1982 GI Joe Product Catalog – Part 1

1982 reintroduced GI Joe for a new generation of kids. The first year also brought the first of many cross-sell catalogs, which were packaged along with boxed vehicles and accessories. From the get-go, Hasbro’s 80s GI Joe marketing team was hitting on all cylinders. Compared to later catalogs, the 1982 version is an almost minimalist design. From the stark white and yellow text on a black background, to the bold new GI Joe logo and its red white and blue stripes laid out across the bottom of the pamphlet, the look is simple, but effective. The toy themselves are also depicted in a basic diorama format. There are no epic landscapes or volcanic surfaces against which the figures and vehicles stand; just the wonderful texture of burlap and strategically placed rocks.

Grunt is the face of GI Joe for 1982, and that stands to reason. After all, he most fits the established everyman tradition of the old toys. I have to wonder if Grunt was prominently featured in early advertising to sway parents who themselves played with the Joes of old. I can certainly remember hearing a bit of backlash in the 80s media over GI Joe being “shrunk down” to a smaller size. The story of this new GI Joe team is laid out alongside the graphic. It’s interesting to see the file cards mentioned so prominently, another great marketing tool that set GI Joe apart from other toy lines. Competing with Star Wars, Hasbro had to create a story to get kids interested in a bunch of mostly green colored toys. Everybody knew what Luke, Han, Chewie, Darth Vader, et al, were all about, but we had to find out just who Grunt, Stalker, Snake Eyes and Scarlett were.

The MOBAT is the first vehicle to get center stage, and that makes a lot of sense, considering it was the largest and most expensive item in the line’s first year. Like many of the other toys in the catalog, the tank and figure pictured are prototypes, and vary from the final product. Steeler appears to have a different body, and the story goes that these early figures were mocked up using Mego’s 3 & 3/4 inch figures. The tank itself is very different, from the wheels to the turret and main gun. It stands to reason that with the lead time required to design and produce toys, that they would often change from the product and Toy Fair catalogs. This continued through the years with the GI Joe line’s later catalogs as well.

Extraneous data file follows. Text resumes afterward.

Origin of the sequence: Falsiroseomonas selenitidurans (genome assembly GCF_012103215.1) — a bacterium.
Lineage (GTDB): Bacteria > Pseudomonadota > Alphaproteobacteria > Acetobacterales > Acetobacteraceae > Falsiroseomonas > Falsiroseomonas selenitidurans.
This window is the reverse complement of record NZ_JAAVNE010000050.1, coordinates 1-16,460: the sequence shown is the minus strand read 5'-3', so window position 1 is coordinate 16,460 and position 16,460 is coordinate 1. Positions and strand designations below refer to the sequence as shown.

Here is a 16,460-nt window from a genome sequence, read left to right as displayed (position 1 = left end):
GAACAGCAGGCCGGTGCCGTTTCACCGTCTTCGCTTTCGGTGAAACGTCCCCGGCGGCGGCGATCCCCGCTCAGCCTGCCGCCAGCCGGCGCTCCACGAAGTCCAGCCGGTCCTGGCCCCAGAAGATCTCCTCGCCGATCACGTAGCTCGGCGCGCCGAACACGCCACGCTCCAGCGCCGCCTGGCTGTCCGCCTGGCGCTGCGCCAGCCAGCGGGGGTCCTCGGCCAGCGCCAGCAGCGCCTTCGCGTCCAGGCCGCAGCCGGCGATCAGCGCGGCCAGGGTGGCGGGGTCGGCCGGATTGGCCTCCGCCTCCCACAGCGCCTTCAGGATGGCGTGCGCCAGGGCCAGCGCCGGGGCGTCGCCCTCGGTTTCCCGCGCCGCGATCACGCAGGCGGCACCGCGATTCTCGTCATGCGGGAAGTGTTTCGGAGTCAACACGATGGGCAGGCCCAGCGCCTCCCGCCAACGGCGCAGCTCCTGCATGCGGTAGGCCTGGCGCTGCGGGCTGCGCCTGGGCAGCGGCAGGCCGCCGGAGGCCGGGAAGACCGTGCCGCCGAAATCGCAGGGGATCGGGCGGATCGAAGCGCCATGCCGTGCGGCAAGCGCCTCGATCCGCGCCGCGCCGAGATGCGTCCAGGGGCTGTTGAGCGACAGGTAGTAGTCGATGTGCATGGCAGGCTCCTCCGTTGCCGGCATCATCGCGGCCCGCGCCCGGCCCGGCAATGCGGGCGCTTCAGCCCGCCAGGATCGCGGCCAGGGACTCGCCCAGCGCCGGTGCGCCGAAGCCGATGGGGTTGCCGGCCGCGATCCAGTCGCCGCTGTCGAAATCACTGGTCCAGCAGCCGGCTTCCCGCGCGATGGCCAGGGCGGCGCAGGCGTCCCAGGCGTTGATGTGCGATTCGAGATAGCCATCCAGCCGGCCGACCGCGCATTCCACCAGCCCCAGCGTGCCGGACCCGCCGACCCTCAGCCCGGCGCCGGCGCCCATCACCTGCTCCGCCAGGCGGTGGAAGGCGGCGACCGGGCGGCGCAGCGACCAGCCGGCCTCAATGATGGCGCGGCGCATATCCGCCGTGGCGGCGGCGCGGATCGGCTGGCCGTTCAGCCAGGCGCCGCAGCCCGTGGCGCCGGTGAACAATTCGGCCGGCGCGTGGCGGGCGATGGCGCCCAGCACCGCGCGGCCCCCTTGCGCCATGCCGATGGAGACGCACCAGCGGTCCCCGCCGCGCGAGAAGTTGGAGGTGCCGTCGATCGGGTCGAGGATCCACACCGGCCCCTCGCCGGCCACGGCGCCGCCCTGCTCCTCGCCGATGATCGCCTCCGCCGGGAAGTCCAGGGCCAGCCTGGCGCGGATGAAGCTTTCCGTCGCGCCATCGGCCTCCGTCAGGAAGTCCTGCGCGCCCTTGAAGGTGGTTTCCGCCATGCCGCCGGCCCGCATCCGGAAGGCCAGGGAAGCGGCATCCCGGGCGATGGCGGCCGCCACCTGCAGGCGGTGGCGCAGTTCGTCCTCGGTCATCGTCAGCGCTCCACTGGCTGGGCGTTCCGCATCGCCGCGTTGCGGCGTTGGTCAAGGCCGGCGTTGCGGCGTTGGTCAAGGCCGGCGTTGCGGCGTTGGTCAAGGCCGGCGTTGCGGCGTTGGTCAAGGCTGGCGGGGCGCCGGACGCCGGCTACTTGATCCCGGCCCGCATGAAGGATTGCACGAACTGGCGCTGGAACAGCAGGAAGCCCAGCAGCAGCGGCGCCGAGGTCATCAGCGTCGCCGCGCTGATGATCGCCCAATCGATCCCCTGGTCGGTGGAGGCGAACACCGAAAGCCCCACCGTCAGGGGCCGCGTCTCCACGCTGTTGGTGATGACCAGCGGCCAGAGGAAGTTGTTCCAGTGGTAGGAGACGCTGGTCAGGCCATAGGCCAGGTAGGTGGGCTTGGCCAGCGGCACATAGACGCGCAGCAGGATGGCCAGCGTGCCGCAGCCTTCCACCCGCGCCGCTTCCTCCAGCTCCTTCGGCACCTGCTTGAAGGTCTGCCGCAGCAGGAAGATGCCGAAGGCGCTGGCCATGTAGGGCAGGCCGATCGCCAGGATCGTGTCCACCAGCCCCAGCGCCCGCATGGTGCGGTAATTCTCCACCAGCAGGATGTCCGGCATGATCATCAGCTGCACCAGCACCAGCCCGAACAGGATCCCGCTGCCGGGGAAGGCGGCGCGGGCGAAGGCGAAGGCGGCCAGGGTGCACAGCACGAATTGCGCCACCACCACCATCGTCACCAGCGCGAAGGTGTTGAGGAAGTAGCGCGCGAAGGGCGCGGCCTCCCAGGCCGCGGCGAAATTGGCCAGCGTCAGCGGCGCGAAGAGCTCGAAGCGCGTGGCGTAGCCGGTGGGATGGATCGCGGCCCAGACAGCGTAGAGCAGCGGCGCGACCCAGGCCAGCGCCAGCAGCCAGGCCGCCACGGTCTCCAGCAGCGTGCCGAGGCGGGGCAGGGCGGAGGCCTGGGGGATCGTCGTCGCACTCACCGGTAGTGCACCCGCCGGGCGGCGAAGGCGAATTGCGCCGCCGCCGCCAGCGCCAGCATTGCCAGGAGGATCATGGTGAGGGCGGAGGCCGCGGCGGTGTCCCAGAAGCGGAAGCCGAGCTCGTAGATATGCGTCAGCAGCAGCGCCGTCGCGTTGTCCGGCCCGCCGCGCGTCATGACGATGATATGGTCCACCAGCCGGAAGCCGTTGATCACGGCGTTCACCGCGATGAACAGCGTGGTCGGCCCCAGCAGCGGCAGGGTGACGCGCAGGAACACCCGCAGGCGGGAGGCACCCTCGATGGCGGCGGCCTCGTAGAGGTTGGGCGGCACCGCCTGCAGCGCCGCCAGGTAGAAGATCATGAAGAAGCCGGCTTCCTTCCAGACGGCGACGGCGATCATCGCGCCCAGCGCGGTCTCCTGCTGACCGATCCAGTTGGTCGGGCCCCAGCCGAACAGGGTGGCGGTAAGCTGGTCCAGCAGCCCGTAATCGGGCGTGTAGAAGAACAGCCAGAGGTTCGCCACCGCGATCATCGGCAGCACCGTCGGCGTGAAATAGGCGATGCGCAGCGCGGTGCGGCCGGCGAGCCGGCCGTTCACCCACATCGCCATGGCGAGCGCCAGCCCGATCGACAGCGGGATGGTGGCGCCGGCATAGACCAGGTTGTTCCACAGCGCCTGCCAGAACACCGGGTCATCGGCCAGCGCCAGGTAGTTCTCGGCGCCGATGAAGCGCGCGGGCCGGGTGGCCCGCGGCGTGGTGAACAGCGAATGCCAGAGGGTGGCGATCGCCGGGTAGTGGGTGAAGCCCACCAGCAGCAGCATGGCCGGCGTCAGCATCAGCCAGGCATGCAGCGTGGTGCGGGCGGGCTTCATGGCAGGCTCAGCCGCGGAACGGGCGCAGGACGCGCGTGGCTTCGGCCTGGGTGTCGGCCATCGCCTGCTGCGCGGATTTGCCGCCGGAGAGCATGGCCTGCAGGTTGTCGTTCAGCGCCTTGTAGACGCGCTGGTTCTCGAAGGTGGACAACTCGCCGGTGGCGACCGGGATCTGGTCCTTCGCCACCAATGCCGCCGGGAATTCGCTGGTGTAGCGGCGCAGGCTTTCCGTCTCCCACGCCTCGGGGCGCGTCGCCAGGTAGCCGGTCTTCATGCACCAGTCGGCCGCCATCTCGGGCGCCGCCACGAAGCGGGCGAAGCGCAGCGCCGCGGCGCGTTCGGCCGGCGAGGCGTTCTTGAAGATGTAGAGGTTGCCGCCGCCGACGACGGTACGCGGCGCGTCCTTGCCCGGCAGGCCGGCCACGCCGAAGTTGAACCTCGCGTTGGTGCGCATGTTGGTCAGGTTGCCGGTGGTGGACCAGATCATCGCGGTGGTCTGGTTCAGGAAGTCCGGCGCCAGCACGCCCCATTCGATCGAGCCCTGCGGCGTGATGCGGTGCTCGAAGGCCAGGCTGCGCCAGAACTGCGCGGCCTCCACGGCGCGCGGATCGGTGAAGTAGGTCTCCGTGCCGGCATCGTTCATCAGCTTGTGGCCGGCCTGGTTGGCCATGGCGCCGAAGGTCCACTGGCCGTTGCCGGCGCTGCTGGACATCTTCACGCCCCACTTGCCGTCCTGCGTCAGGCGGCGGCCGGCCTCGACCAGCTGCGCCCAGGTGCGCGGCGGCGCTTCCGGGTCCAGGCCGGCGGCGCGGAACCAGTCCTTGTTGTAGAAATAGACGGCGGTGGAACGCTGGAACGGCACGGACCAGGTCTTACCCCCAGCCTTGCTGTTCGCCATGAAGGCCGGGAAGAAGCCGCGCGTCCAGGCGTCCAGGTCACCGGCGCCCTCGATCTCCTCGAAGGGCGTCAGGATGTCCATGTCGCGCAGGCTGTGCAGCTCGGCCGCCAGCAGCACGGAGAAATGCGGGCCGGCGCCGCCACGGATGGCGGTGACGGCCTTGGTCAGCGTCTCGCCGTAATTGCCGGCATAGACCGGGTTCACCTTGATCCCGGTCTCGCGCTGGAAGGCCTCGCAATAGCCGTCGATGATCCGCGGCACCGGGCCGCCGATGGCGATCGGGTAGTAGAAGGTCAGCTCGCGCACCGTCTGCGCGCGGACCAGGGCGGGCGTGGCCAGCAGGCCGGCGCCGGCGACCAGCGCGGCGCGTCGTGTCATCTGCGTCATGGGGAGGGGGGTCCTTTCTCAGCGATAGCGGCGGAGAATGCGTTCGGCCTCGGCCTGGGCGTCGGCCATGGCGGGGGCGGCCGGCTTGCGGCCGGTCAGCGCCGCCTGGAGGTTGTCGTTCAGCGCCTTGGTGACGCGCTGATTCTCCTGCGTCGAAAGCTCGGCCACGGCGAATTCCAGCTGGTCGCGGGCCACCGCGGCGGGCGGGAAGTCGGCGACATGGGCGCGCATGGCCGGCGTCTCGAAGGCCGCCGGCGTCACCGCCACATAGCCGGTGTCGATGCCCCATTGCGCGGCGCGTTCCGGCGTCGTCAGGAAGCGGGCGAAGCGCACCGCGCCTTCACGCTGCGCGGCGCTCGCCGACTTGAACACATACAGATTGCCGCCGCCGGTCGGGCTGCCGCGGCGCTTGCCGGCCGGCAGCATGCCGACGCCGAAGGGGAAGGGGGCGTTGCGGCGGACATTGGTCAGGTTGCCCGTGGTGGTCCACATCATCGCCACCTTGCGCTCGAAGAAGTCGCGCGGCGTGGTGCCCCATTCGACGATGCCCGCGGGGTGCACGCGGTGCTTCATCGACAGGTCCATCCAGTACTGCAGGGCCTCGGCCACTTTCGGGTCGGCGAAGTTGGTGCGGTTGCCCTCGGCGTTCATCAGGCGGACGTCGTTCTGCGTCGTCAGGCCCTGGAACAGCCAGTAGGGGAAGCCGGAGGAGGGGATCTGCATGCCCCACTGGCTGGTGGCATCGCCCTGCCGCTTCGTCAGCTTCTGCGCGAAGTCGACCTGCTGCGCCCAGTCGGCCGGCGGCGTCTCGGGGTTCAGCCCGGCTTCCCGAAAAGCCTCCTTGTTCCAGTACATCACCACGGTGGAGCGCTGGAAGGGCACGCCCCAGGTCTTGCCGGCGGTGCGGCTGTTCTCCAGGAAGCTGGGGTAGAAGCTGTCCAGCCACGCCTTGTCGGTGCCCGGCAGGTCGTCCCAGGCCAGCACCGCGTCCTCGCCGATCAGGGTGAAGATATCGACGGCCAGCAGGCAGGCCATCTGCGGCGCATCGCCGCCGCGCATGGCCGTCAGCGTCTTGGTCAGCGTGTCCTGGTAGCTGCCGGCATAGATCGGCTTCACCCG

Again, there’s a simple backdrop of burlap, and a few rocks to simulate terrain. It’s kind of a melding of a modelmaker’s diorama and the practical way that a kid would utilize a bedspread to create a battlefield on the bedroom floor. The real world intrudes into the inset picture in this way, as the MOBAT is pictured climbing a book. Hopefully it’s a copy of Sun Tzu’s Art of War.

Come back tomorrow, as we’ll take a look at the second part of the 1982 catalog, featuring more vehicles, more mocked-up driver figures, more burlap, and more Duty, Honor, and Courage: the motto of GI Joe.


  • Neat pull…I’m glad you’re focusing on another product catalog. I thought that was pretty cool that last time around. I like that you’re going back to where it all began.